We heard a car door slam and an engine fire up outside. Then we heard his tires screeching out of earshot.
I looked around the church, and everyone was stunned mute except for my grandmother, who stood again and lost herself in the oratory of senility: “We had only one mule to cover all that dry, rocky soil, but we prayed to God, and God touched the hearts of our neighbors who lent us their horses, their mules, their strength, but still it wasn’t enough. We had to pack up everything we owned in the world and move down to Miami . . .”
Pastor signaled for me to play a hymn, any hymn.
Rev’run and the Reverend Dr. McGowan, untangled at last, began chattering to each other:
“Was he with you?”
“I thought he came with you.”
“He didn’t come with me.”
The entire church was buzzing by the time I hammered the first chords of “Just as I Am.” When the church finally began singing, it was without enthusiasm. Then Pastor made a faint attempt at altar call.
“Jesus loves even you . . . so come up and get saved before it’s too late. Amen.”
When no one responded, Pastor announced that a meeting of the Brethren would immediately follow. Then he adjourned, forgetting to pass the collection plates.
While I had found service entertaining for a change, I did not stay for the Brethren’s meeting. On my way out, I shook hands with the Faithful, who were polite but abrupt. They were still jittery from the “miracle,” as they were now calling it.
I passed by mothers and children congregated on the cemented space around the flagpole. They marveled at God’s power and pondered the role of the white minister.
Sister Morrisohn stopped me. “You played real nice tonight, Brother Parker. How’s Sister Parker and little Benjamin?” She smiled knowingly. “We missed them in service tonight.”
“Sister Parker isn’t feeling too well tonight,” I lied. My wife Mary was a Baptist, and she had grown to despise the Faithful, calling us a bunch of “dry heads.” In our five years of marriage, she had attended maybe a handful of Sunday-morning services, a few weddings, a few funerals.
“Really?” said Sister Morrisohn. “What did you think of the beautiful witness of that white brother? Didn’t it touch you?” She rolled her eyes.
Aha, I thought, she found it interesting too.
“Yes, Sister, the Spirit was really moving in him.”
“Indeed.” Then she added in a way that only I would understand: “The Spirit hasn’t moved in me in a long time.”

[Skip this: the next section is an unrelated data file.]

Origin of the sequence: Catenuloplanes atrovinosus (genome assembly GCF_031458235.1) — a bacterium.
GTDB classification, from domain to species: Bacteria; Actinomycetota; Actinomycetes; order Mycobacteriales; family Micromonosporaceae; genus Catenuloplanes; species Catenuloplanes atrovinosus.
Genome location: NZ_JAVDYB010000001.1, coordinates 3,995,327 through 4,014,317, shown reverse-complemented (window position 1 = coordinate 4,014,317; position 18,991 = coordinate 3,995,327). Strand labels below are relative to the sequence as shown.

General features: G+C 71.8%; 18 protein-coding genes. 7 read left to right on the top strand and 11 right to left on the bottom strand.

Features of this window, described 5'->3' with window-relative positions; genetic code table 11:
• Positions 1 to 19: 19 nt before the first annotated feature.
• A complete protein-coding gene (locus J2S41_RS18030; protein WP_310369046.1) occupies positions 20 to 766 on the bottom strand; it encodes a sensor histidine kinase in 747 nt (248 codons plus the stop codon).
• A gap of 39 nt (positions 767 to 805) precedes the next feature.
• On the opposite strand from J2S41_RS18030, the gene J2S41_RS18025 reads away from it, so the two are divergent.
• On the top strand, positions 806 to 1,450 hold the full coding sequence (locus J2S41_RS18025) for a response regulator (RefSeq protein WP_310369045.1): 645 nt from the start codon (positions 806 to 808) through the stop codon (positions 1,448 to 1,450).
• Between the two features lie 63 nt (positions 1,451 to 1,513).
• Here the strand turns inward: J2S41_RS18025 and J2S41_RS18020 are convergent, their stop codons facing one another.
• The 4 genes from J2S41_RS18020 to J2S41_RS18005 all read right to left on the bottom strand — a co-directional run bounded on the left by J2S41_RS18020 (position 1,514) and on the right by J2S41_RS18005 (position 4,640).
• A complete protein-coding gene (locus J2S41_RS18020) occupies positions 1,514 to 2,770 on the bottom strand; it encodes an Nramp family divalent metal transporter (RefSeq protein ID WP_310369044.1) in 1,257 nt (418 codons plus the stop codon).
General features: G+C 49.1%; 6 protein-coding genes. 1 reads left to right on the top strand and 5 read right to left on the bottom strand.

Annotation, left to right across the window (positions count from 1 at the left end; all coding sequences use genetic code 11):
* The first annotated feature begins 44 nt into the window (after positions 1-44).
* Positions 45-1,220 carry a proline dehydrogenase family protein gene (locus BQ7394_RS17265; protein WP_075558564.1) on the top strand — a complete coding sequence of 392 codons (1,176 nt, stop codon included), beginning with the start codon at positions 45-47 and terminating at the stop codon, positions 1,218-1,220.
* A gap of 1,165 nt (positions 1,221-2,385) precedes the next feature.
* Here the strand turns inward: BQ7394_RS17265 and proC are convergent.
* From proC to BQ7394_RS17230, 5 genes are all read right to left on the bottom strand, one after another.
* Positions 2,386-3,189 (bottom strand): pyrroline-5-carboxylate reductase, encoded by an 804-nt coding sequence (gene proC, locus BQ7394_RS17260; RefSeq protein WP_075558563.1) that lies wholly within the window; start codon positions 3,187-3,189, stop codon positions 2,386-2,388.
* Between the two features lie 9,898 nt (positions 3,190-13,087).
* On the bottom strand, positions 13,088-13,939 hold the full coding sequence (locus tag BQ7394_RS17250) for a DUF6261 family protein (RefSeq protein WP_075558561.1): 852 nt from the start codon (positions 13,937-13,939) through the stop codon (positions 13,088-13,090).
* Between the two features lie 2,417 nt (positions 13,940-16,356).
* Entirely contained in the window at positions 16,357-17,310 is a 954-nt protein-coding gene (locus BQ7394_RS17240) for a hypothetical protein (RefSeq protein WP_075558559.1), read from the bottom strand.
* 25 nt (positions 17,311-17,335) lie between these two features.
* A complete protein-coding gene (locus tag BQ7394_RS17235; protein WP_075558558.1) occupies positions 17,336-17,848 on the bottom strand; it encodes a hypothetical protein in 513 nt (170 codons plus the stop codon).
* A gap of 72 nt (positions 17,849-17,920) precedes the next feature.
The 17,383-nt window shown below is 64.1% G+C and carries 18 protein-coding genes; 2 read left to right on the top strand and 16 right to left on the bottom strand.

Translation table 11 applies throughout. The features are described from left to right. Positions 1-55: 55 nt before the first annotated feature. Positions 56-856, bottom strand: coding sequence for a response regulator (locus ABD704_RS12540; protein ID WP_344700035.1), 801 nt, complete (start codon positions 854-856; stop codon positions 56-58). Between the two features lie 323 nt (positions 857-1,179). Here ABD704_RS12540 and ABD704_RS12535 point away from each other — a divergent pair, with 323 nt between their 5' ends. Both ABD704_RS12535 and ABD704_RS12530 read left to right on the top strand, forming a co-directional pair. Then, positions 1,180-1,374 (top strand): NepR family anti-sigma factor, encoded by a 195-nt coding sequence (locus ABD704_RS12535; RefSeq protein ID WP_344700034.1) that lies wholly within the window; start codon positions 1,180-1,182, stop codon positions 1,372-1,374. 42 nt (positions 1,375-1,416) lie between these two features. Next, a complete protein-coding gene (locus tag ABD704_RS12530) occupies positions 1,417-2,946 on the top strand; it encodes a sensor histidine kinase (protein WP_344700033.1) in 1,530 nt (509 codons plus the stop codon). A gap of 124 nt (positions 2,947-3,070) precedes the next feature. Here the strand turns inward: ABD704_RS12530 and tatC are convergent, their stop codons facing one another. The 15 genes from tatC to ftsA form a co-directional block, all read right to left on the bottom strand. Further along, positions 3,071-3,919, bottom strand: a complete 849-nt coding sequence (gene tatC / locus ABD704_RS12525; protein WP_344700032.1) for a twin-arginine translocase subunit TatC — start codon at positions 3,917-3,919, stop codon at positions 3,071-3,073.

“I’m certain it won’t move tonight,” I said in a way that only she would understand.
We separated ourselves from the crowd of women. We stood a safe distance from each other. We were just two members of the Faithful, the pianist and the president of the Missionary Society, making small talk after church.
“Service ended early, Brother Parker.” (There is an opportunity, she meant.)
“I’ve got to get up early for subbing tomorrow.” (I don’t feel like it, I fired back.)
“Liars too shall have their part in the lake of fire.” (It’s hard being alone, my love.)
“I need to look for some yards.” (Don’t make it any harder than what it already is, my love.)
“You need money?” (You need money?)
“I’ve got some things lined up. Some yards.” (I always need money. Who are you kidding? But don’t embarrass me by giving me any. I’m trying to save what little is left of my pride.)
“Don’t be afraid to tell me if you need.” (I love you, my darling. I would do anything for you.)
“I’m okay. Really I am.” (My life is sh–.)
“I just miss you is all.” She took my hand, a sister in the Lord shak- ing the hand of her brother in the Lord. “I guess I don’t always know my place.”
Sister Morrisohn walked away. I opened my hand to see what she had left in it: two fifties.
Now with ten yards and what I could get from Visa, I’d be but $300 in the hole. Things were looking up.
Of course, I had tarried too long on the church grounds, and now my godsons Elwyn Miron (eleven), Elwyn Jones (ten), and Buford El- wyn Gregory (nine) had surrounded my car, hailing, “Goddy Elwyn. Goddy Elwyn. Wait!”
I had missed Elwyn’s (Jones) birthday party (deliberately). I handed him, painfully, one of the fifties. He took it with a reach-in hug, and then he and the other two in their clean little suits and their shiny shoes skipped away, celebrating with squeals of innocent laughter and prepubescent ideas of what to do with the money. The last words I heard were “Nikes” and “Nintendo.”